Kyle J. Steenblik

Geekdad Report: Sometimes things don’t always go as planned.

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The primary goal of being a Geekdad is to better and enrich the lives of your children while sharing something you love.  One unfortunate side effect is this can sometimes involve failure.  Utah-Museum-of-Natural-History-Salt-Lake-City-41-650x400Sometimes we love something and we want to share it so much we forget these little people may not feel the same way.  Sometimes they don’t understand, or they aren’t ready, and maybe they just aren’t into everything you are.  These failings don’t come with being only a Geekdad, but any dad.

Parental failure is often a deep well for comedy, most of the time that comedy is the only practical way to release the pain and frustration.  For me it’s often a choice between laughing about it, and retreating into the dark recesses of my mind where the demons still linger, Demons that feed upon the fear and sorrow of every failure that has come and will come.

Now I’m going to tell you a story.  It may not be so much of a story as a loose collection of ramblings that sometime near the end comes to a point, if there is a point.  Unfortunately, if there is no point by the time you reach the end where there would normally be a point it will be too late.  Being a Geekdad is to make more of everything.  Every little thing, where we can, we expand and exploit until is it so much more than it was.  We end up in grand locations offering the world to children that would rather play with the box, but that is not real failure, it just feels like it.  For me, it is one in the same.  That may be a bit dramatic, but where would we be, without a little drama.  True things would likely be more relaxing, and there would be fewer fights, probably a few less ruined teenage parties, but how is that good?  We parents need this.  We need this because years later we can tell these stories to extract the delicious guilt of our children.  It is petty revenge for loss of sleep, but it is all we really have.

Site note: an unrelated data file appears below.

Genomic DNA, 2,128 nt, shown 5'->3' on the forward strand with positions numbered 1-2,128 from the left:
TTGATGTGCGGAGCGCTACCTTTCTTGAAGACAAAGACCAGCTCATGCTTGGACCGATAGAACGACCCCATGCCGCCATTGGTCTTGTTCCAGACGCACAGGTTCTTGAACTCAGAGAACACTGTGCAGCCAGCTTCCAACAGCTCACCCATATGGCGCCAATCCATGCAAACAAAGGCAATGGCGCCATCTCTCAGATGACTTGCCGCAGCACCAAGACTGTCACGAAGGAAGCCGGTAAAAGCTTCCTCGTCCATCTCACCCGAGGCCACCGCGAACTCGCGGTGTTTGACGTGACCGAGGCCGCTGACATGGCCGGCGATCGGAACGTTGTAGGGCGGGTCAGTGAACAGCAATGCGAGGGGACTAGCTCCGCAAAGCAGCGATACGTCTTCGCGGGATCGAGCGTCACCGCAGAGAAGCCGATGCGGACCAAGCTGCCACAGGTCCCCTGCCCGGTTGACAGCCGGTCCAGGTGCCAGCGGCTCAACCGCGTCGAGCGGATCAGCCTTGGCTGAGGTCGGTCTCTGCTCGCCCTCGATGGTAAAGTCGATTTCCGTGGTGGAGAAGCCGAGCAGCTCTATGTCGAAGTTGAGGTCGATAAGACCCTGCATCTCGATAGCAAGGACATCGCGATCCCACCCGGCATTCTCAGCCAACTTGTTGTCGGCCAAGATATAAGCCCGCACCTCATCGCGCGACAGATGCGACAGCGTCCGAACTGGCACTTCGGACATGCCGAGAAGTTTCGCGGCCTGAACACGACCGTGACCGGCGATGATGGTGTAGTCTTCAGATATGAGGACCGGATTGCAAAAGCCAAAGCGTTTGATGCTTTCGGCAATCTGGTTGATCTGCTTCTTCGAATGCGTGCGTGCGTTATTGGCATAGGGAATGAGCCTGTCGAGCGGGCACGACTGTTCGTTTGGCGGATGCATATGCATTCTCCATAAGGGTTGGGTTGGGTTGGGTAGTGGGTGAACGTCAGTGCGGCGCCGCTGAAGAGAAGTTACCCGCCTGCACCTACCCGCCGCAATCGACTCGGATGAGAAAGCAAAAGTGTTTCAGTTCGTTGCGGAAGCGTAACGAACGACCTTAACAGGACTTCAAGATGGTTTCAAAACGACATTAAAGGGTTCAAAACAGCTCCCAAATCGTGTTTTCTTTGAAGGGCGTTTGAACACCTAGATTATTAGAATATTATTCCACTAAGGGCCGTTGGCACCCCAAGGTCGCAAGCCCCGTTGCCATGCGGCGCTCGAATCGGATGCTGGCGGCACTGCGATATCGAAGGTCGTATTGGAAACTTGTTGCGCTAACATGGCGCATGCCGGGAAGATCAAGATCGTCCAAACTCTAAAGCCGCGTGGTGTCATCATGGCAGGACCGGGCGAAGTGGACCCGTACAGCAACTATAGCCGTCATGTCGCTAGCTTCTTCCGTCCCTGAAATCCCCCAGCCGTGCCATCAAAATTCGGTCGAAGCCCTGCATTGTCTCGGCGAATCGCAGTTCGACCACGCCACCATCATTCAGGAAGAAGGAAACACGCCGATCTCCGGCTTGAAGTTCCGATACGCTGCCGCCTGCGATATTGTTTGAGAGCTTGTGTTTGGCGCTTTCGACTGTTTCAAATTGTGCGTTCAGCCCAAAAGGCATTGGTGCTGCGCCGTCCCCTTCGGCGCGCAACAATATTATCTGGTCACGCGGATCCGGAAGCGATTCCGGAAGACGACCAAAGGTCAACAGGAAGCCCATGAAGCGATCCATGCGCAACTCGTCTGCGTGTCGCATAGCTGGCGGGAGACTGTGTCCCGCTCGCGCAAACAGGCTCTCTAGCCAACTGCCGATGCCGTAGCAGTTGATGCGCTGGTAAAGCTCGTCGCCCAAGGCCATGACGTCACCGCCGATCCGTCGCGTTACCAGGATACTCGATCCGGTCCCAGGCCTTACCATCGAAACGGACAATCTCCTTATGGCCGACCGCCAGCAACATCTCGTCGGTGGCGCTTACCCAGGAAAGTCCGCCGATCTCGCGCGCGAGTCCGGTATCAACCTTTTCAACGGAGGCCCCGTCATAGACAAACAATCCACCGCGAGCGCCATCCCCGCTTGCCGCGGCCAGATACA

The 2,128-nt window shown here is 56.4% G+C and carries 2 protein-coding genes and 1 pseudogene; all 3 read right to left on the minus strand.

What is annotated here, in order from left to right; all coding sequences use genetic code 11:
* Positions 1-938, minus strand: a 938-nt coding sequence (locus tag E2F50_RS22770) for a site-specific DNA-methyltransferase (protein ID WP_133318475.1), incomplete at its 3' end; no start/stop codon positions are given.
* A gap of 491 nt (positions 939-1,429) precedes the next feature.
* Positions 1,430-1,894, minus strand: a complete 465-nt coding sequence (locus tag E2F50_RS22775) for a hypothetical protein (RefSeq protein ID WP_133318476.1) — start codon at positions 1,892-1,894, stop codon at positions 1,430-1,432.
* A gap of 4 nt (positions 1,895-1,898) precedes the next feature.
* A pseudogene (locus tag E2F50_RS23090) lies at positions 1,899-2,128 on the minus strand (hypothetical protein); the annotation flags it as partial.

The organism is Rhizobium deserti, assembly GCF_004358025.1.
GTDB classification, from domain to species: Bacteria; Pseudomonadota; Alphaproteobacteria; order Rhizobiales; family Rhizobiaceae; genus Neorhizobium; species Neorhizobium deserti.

utahceratops-skeletonMy story takes place in a museum.  Not just any museum, because that would be ridiculous, it has to be a specific museum because it actually happened.  This was a museum of natural history.  Once a year or so, this museum opens the doors to its storage rooms, and its un-displayed collections and its laboratories.  If that does not sound impressive than you are not imagining a state of the art museum with large fancy rooms full of shelves, with rocks.  Lots of rocks filled with things, like bones.  My children are curious.  They are also very scientific.  They see things and they must know how it works, how it came into being.  This trip, this chance, was perfect for them.  They were thrilled, they also had no idea what was going on.

The first top was the paleontology lab.  This was an active lab where they were extracting fossils from the plaster they were wrapped in directly after being removed from the earth.  This process is dirty, noisy, and time consuming.  It involves picking away the rock, with very small precise tools.  This process is imperceptible to anyone that has an attention span shorter than an episode of a really short television program.  Never the less they were fascinated, they even managed to keep their hands to themselves, and there was science discussed.  One such science was the revelation that there was, upstairs in the archives, a new, yet to be named, dinosaur.

Next, we headed upstairs to the archives; this is where things began to fall apart.  This archive room contains a few very large shelves.  They are probably 25 feet tall and about 200-3000 feet long, there are about 4 or 5 of these.  The shelves are on rails so they can be moved around, and they are packed with specimens.  It is probably one of the most impressive things I have ever seen.  However, it was not one of the most impressive things they have ever seen.  In this treasure trove of fossils, rare minerals, and what look like large rocks, my young son was interested in two things.  The rails the shelves rolled on and a human skeleton.  Not a real skeleton, but those life size plastic ones you see in every biology classroom.  My young daughter was interested in, well, not much at this point.  She was rapidly losing interest, which was sad because around the corner was a new Ankylosaurus, her favorite dinosaur.  However, at this point, the need for food had set in and the only thing that was of interest was the snacks available on the 5th floor, which were plentiful, and delicious.

I wish I could spend a while now recounting the amazement of young minds marveling at new discoveries.  I can’t.  Not because there were not new discoveries, there were, numerous in fact.  Sadly, none of those new discoveries was made in the infinitely fascinating genetics lab.  Have you ever tried to explain genetics and DNA to a 5 and 7 year old?

I forgot, in all this, to mention the second tenant of being a Geekdad, persistence.  Next year the museum archives will open, and we will enter and there will be a few new discoveries.  Some of them may even be mine.

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